Monday, August 25, 2008

Linguists and regular people (2)

Today, I attended my first class in Tahitian.

Really.

I can talk about the reasons for this later, but what I noticed was how differently I think of things now than the me of 4 years ago did. You see, the first name of our prof is "Jack" in English, which becomes Tihati in Tahitian. You can say "tee ha tee", but the informal way to speak the word is just "chat" or "chati", which sounds a lot more like the word Jack. Focusing, just on the first part, notice how the three sounds of "t" "ee" and "h" just became "ch", which is really the same as a sequence of "t" and "sh".

A normal person looks at this and thinks, "huh, weird." Or perhaps they think, "oh, it becomes 'ch'." I, however, apparently now think:

"Cool, the voiceless glottal fricative becomes palatalized with the high front vowel. Well, maybe it's more accurate to say that the "h" triggers spirantization in the high vowel. I wonder how widespread this is? I bet it only happens with "ee" and that "ee" is the epenthetic vowel in this language, since it's already showing signs of vowel reduction."

What all that means is: The "ee" sound and the "h" sound are merging in some way. You could think of it either as the noisy [h] sound being pronounced in the location of the vowel, or you could think of it as the [ee] staying in the same place, but sounding a little more white noisy like the original [h]. I'm also guessing that "ee" is sort of the basic vowel in the language and that it gets stuck into words when consonants occur next to each other in a way that the language doesn't allow.** Also, the same vowel seems to have a tendency not to be pronounced strongly, since it's both merging with [h] in the first syllable and not being pronounced very strongly in the last syllable."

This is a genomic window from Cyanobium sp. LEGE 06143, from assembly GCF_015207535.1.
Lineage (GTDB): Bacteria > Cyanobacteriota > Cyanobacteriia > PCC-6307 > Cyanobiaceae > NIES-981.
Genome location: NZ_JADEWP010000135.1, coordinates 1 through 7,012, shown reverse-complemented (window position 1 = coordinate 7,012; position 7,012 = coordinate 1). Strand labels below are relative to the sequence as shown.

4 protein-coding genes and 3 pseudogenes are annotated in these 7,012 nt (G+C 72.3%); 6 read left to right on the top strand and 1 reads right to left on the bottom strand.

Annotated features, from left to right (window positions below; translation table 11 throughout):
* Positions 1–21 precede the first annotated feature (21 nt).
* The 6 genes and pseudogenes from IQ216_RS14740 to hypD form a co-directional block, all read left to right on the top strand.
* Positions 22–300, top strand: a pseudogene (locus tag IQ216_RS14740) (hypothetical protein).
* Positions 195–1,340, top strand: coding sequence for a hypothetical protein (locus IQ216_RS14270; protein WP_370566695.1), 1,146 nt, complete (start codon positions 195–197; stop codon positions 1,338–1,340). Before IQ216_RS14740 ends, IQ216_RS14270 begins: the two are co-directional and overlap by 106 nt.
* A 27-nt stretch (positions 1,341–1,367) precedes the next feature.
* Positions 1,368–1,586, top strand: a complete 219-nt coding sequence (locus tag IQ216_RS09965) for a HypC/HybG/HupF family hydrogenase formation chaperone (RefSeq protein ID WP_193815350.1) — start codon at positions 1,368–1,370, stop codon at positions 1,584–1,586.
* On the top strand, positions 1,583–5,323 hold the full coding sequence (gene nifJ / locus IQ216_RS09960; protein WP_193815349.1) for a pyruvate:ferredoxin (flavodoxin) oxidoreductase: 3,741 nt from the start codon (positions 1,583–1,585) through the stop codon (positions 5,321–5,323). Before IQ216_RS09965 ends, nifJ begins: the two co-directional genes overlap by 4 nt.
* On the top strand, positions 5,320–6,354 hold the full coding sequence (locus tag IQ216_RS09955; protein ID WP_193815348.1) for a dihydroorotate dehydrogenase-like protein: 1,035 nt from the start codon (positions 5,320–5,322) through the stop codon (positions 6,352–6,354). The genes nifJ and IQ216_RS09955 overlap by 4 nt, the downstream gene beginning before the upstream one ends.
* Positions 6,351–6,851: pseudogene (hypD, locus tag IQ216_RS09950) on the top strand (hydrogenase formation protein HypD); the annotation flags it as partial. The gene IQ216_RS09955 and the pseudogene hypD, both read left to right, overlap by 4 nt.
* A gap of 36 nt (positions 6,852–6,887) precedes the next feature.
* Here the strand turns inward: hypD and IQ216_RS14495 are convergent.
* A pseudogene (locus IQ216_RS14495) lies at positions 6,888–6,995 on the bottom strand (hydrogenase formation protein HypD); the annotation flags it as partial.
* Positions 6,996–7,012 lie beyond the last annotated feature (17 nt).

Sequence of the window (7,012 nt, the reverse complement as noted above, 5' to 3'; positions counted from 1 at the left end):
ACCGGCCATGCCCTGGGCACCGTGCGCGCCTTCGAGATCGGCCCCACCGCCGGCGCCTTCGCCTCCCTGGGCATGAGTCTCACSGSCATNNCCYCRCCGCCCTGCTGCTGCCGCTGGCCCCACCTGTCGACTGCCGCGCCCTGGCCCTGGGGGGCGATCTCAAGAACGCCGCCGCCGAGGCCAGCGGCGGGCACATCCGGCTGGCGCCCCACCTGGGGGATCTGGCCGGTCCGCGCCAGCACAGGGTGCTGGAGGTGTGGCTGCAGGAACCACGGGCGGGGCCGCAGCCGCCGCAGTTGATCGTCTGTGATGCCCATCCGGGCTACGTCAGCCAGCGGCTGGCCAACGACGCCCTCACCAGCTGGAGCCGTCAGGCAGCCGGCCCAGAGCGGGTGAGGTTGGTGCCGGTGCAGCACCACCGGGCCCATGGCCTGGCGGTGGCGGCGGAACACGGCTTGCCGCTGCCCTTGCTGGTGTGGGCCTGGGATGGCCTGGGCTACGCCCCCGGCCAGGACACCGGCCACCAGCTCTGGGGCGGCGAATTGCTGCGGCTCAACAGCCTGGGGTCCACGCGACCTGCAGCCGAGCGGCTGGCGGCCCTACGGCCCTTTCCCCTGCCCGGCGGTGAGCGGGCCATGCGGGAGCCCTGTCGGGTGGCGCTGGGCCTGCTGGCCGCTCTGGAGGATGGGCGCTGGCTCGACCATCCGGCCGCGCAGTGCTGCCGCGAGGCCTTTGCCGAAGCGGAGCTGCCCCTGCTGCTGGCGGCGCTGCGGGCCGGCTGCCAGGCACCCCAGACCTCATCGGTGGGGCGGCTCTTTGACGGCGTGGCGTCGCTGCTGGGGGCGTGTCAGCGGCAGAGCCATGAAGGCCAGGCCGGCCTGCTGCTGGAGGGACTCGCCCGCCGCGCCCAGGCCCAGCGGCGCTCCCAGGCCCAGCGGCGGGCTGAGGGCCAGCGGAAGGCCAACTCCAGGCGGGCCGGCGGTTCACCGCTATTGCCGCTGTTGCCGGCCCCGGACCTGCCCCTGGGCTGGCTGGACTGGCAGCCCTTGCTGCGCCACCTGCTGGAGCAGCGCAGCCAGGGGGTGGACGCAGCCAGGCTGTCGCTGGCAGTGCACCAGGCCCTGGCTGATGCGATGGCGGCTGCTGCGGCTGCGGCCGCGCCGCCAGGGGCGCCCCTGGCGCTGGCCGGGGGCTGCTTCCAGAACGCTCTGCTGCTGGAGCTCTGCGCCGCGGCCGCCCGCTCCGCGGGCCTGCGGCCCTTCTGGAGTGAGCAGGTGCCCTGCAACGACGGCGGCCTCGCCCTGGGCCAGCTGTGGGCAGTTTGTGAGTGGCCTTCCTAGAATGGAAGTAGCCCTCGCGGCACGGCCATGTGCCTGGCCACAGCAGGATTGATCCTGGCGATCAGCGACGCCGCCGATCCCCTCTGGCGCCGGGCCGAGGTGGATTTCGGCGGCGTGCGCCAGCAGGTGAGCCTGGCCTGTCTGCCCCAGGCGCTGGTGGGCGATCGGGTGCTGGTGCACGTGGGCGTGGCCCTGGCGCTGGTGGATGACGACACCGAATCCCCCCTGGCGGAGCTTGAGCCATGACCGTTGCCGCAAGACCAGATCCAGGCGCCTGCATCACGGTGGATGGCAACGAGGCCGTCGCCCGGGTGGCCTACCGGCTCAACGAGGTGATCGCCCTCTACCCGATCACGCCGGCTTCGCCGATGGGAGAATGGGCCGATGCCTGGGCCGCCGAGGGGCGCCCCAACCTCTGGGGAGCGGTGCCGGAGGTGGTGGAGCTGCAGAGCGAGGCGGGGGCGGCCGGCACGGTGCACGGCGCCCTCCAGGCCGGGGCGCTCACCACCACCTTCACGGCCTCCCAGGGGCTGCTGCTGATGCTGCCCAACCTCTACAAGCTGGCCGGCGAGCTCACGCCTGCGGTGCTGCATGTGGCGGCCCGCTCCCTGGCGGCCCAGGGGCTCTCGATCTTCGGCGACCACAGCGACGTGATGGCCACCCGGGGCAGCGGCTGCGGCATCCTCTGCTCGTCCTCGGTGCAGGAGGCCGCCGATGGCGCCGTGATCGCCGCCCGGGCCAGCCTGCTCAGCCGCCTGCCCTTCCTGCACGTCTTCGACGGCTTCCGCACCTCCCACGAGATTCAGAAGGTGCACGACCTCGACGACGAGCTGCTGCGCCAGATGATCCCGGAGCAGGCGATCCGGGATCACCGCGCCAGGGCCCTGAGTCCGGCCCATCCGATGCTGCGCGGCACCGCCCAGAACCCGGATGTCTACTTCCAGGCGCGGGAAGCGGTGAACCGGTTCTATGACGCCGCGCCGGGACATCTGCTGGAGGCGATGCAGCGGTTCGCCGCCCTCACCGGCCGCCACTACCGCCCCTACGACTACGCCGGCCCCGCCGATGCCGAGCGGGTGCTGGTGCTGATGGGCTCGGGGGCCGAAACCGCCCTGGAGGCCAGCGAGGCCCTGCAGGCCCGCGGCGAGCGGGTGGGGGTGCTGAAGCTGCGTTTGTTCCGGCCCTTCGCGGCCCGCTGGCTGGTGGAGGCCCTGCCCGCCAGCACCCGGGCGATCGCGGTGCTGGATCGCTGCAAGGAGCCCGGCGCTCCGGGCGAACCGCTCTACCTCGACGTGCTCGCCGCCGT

Or it becomes "ch".

Don't you now wish you had become a linguist in order to have such conversations with yourself?

**Schwa is the basic vowel of English. It has a tendency to be just dropped from words when you aren't pronouncing things carefully. Also, we stick schwa in to break things up that we don't like pronouncing. The name nguyen often becomes [n schwa g] in an English speaker's hands because we don't know what to do with n and g together in one syllable. Or the English speaker's mouth as it were.

3 comments:

bunnygirl said...

We have a lot of Vietnamese here in Houston and Nguyen is a very common surname. Most non-Vietnamese pronounce it "win," which is pretty close.

You've probably already seen this, but just in case: Futurese. I found it interesting, although it doesn't factor in the influence that Spanish and perhaps other languages will have on English.

writtenwyrdd said...

This is fascinating stuff.

Hope you are getting through the workload successfully.

Sarah Laurenson said...

I was thoroughly intrigued til I had to think to follow what you were saying. Hard to do in the morning. Cool stuff!